And my homeschooling mother is out watching Shakespeare at the local gardens, so I can't vent at her. So you get the blessing of my rant. Aren't you lucky?
My MIL, with whom we clash on everything from religion to breastfeeding to cosleeping, has never approved of homeschooling. Nor has FIL, but this seems to be mostly a MIL-driven issue. In the past they didn't know much about it, so I'm not sure why they were against it - maybe because of how I turned out. :p
Anyway, we started semi-officially HSing DD two weeks ago. She'll be five in March. One week ago MIL and FIL sat DH down at their house and urged him to "seriously reconsider" homeschooling. I was not present.
Via DH, MIL's reasons were thusly:
-DH works from home and homeschooling will cause more interruptions to his day, raising his already considerable stress level
-We need time alone as a couple
-We're both sick all the time
-She's been doing research and believes that children can only develop properly away from their parents - case in point, the other night at their place when DD hurt herself and wailed for me
To which I would have responded, if she'd said this to my face:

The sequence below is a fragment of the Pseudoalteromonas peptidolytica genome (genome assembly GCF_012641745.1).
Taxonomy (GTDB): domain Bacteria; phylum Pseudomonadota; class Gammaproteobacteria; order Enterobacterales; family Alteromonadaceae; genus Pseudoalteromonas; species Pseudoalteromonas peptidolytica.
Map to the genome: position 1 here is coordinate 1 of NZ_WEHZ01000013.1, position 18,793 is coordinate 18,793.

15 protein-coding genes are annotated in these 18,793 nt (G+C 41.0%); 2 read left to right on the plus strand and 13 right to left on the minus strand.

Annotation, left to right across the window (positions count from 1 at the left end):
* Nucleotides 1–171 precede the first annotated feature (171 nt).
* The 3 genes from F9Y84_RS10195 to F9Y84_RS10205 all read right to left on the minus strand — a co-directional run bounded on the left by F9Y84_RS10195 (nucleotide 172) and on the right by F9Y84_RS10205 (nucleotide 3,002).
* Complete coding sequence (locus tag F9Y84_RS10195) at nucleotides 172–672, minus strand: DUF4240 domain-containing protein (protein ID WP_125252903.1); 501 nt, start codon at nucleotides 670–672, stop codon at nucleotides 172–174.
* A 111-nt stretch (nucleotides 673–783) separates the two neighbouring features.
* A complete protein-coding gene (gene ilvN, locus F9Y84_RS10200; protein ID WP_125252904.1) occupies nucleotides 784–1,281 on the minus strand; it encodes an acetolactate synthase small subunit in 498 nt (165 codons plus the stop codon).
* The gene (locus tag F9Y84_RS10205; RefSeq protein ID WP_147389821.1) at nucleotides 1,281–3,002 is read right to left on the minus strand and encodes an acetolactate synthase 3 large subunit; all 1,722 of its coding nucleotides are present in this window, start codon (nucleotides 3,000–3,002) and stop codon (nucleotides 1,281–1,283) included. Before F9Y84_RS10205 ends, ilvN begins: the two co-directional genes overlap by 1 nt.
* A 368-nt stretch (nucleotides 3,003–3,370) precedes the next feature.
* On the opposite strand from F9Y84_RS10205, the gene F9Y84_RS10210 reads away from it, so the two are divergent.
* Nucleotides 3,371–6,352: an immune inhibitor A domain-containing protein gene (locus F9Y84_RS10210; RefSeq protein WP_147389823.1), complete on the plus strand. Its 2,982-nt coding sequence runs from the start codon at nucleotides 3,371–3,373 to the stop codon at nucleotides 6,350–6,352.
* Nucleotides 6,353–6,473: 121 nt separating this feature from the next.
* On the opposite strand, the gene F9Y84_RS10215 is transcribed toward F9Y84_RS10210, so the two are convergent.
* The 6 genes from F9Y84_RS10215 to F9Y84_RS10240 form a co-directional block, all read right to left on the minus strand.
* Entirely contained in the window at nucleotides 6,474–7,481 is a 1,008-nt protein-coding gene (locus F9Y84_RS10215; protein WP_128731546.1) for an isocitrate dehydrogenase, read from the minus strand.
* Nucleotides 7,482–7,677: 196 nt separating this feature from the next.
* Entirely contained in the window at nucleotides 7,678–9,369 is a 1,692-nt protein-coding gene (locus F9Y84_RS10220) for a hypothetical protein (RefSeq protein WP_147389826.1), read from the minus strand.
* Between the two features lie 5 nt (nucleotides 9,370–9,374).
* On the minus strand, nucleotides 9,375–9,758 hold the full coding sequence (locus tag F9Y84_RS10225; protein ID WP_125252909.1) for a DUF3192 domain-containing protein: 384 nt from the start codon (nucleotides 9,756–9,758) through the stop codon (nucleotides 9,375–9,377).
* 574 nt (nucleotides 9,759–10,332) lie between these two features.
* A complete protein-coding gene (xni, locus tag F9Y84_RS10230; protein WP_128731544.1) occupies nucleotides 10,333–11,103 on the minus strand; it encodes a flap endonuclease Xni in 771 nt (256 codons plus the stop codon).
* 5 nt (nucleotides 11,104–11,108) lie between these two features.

-Currently, we do our schoolwork when the baby's asleep. So it's actually the least interrupty time/s of the day for DH, because DD and I are occupied together. Also, if DD were at school all day, she wouldn't be around to play with the baby, which she does a lot; which would mean he'd get bored and lonely and raise everyone's stress level. :p So for now, it's a non-issue. In a few years? Maybe; but DH is working towards being able to work less then, in part so he can take a more active role in homeschooling.
Also, the thought of trying to find a semi-acceptable school for DD, get her enrolled a few weeks late, deal with uniforms, fees, stationery, lunchboxes, schoolbuses/carpools/driving in from the country twice a day, fundraising, PTAs, sports days and the like is enough to make DH and me take to our beds with the vapours. It sounds ghastly. Homeschooling is WAY more fun and easy right now. And DH is quite enjoying it - we're watching documentaries about ancient Egypt at lunchtime, and he likes to see her show off her freshly-completed work.
-We actually have a fair amount of alone time as a couple; and if she is concerned, she could offer to babysit the kids once in a while. :p Never has.
Plus, if the point of sending DD to school is so that DH can uninterruptedly work during school hours, how will we be getting more alone time again?
-We're... not both sick all the time. DH gets tension headaches fairly often because he has appalling posture, but I'm not sure how putting DD in school would help that. We both had the stomach flu recently. That's about it.
-DD did apparently go a bit nutso at their house the other day after falling and hurting their cheek. When DH brought her home I discovered she'd actually bitten the inside of her cheek and drawn blood, so it wasn't just a tumble (in MIL's defense... sort of... nobody checked inside her mouth at the time, so she didn't know that).